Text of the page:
Staff post: This post was written by Toscha Wilkins, a case manager at HIP.
“Words cannot express how grateful I am for these programs. I have my own place and a job. I can pay my rent. I have a bank account and a vehicle. I feel like my life is back together again. I owe it all to HIP and the HCP (Hospitality Certification Program). If it hadn’t been for their help, I don’t know where I’d be right now!” –Tonya Buie, HIP case management client and HCP participant.
Since 1988 HealthNet’s Homeless Initiative Program (HIP) has opened doors for thousands of Indianapolis’ homeless, helping them find employment and permanent housing. There are thousands of Hoosiers who without the assistance and guidance of HIP would still be homeless and possibly hopeless. HIP not only assists individuals and families with getting housed, we provide them with hope and the tools necessary for them to remain housed.
What we provide for our clients is all in our name. Merriam-Webster’s definition of initiative is “of or relating to initiation.” If you look further into the word initiation you find thatit means “the act of starting something: the beginning of something.” When our clients step through our doors, they are in fact looking to “start or begin” their life again.
I started at HIP over five years ago and have been able to see the agency grow through the renewing of grants, the continued support from HealthNet, awarding of new grants and more recently, funding for housing programs. When I am out in the community on behalf of HIP, it pleases me that I am able to not only say we help homeless individuals get off the street by providing resources and advocacy; but also that we provide case management services to both individuals and families so that they have continued support through their journey of obtaining a home of their own.
HIP has always been and remains a cornerstone
for the Indianapolis community’s homeless.
When a client first walks in our doors they are greeted with a warm reception, dignity and respect. Clients come in for a range of services from assistance with everyday needs, medical help, employment, resources and referrals to assistance with finding permanent housing. Some of the everyday needs might consist of items such as soap, tooth paste, deodorant, lotion, a comb or brush, and anything else that those of us who are housed take for granted. We also have a clothing pantry where they can come in for socks, underwear, shirts, pants or even a coat for the winter. It’s a wonderful sight to see someone who has nothing come in and get a clean pair of pants, a shirt, socks and maybe even shoes and leave with a huge smile on their face knowing that they are truly grateful. Some even change in our bathroom before they leave! These services are all taken care of by our triage team who see clients on a first come first served basis.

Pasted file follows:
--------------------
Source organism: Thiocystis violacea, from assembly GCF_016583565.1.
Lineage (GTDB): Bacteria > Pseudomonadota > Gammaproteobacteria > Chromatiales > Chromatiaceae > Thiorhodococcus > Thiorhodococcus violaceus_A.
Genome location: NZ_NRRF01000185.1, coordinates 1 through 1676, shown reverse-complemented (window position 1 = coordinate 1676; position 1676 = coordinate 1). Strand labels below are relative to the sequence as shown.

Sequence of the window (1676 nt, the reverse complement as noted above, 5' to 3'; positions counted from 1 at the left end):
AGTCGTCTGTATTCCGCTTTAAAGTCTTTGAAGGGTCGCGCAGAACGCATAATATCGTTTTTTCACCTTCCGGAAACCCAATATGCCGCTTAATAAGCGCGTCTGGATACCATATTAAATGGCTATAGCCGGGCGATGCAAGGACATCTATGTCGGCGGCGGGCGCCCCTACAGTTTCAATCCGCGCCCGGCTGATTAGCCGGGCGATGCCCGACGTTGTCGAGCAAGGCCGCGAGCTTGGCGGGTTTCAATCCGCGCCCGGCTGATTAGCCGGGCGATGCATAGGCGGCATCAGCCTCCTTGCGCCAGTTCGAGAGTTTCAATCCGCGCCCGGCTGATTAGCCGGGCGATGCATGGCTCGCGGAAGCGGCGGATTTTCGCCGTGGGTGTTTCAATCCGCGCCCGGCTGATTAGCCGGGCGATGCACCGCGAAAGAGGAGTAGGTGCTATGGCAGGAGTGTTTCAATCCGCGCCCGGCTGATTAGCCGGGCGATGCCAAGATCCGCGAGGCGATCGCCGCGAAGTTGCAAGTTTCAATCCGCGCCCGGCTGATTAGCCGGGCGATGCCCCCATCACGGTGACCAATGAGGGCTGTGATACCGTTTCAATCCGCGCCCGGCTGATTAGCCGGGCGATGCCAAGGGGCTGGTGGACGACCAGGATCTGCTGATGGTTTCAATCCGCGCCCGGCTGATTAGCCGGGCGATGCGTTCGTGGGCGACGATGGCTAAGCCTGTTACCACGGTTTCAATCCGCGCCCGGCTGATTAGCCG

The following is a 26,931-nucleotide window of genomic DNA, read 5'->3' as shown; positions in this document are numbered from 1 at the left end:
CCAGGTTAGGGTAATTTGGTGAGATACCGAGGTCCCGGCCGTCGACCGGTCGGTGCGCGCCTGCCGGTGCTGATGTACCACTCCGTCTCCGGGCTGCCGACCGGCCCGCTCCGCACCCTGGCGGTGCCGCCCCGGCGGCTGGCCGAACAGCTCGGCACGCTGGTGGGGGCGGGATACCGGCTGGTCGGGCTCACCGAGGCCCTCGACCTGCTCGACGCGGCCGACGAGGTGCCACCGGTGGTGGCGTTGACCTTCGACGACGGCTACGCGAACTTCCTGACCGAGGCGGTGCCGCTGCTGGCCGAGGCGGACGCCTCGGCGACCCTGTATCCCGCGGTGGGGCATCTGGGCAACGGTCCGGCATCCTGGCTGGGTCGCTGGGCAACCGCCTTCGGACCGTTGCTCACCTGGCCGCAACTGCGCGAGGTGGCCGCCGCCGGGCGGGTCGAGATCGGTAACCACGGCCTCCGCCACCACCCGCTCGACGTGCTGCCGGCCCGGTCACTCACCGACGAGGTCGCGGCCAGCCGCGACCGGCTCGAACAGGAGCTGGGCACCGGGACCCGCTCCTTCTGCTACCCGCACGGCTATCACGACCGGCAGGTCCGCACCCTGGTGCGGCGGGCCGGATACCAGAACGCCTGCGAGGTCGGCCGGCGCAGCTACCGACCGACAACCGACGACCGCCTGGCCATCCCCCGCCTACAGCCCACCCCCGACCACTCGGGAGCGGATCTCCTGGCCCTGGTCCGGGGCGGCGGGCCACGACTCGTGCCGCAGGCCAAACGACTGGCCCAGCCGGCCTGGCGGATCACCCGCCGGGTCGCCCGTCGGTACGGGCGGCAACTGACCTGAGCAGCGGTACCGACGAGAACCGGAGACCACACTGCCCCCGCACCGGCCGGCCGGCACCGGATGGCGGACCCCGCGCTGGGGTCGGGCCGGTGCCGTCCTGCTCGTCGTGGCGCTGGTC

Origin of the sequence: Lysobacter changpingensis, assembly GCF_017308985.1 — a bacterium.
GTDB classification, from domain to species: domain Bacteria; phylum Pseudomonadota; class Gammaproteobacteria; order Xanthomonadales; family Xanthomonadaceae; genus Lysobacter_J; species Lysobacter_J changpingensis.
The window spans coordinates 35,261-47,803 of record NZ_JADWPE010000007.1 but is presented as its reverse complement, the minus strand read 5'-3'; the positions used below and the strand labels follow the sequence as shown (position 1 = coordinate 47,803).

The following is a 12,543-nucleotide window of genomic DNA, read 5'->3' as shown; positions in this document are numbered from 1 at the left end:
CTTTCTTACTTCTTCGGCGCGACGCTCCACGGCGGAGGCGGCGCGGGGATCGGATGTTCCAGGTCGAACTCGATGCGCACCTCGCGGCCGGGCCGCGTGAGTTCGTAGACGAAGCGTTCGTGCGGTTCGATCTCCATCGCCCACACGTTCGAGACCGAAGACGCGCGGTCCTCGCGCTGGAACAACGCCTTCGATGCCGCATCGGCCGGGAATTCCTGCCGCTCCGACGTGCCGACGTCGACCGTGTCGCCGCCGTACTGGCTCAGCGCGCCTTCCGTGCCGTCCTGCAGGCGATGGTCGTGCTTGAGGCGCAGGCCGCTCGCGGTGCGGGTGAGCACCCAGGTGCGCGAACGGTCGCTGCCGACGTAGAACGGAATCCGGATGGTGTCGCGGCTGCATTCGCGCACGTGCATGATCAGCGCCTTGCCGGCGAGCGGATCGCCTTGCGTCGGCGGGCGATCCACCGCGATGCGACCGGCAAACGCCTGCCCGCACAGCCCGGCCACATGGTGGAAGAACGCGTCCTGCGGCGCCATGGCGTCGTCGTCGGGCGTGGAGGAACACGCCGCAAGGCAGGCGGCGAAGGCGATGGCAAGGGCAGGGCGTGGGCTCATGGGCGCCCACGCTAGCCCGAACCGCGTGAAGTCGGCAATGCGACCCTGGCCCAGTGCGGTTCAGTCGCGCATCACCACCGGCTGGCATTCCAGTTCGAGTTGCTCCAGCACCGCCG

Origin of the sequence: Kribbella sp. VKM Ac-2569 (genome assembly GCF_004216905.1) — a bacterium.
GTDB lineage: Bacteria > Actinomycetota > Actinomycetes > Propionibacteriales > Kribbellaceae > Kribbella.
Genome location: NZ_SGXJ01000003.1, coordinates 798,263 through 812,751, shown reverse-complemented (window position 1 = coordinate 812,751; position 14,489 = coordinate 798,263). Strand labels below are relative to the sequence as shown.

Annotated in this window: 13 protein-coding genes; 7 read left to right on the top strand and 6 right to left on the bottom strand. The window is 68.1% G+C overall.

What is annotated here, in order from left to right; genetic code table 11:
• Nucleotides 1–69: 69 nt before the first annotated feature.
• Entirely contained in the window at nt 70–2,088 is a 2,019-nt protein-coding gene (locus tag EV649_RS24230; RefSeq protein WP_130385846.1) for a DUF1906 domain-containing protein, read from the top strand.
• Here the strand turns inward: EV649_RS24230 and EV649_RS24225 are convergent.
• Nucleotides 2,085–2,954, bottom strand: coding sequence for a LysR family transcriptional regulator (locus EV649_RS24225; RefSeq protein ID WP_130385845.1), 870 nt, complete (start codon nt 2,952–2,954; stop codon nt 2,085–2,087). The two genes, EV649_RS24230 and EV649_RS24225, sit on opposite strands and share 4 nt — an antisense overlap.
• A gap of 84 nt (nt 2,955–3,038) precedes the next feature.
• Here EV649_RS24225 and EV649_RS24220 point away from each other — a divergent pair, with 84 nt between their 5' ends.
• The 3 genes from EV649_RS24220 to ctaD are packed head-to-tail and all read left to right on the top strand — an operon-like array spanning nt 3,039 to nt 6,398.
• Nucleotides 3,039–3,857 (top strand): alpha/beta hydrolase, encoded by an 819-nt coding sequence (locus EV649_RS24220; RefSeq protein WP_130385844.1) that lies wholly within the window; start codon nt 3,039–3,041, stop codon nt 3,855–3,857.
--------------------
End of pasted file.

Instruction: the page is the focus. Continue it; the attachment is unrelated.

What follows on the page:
If clients are looking for assistance with “starting or beginning” their life again, triage will sign them up for case management.
HIP has four caring, empathetic, socially conscious and educated case managers. Our case managers are the “advisors,” “counselors” and “supporters” for clients that come to HIP looking to start their lives over.
“Case managers are like a life coach getting clients to where they want to be.” – Kay Wiles, manager, Triage/Outreach and Case Management.
Once the relationship is started it becomes like a partnership in getting the client housed. Case managers have been there for clients in times of crisis as well as times of celebration. All four of us have at one point helped a client or family move into their new place, sometimes going as far as shopping with them for “the perfect matching comforter set”! It’s a joy for us to see them move into their place and know that we were instrumental in helping them start their lives again with new hope.
Case managers assist clients with referrals for employment, signing up for eligible benefits, childcare needs, and education, housing and mainstream resources. Once the client has established housing whether that’s transitional, treatment facility or permanent housing they continue to work with the clients for six months after they are housed. This allows the client the continued one on one support they need to maintain the life they have “started again.”
“HIP case managers help clients lay the foundation they need to improve their physical, mental, social, and economic well-being”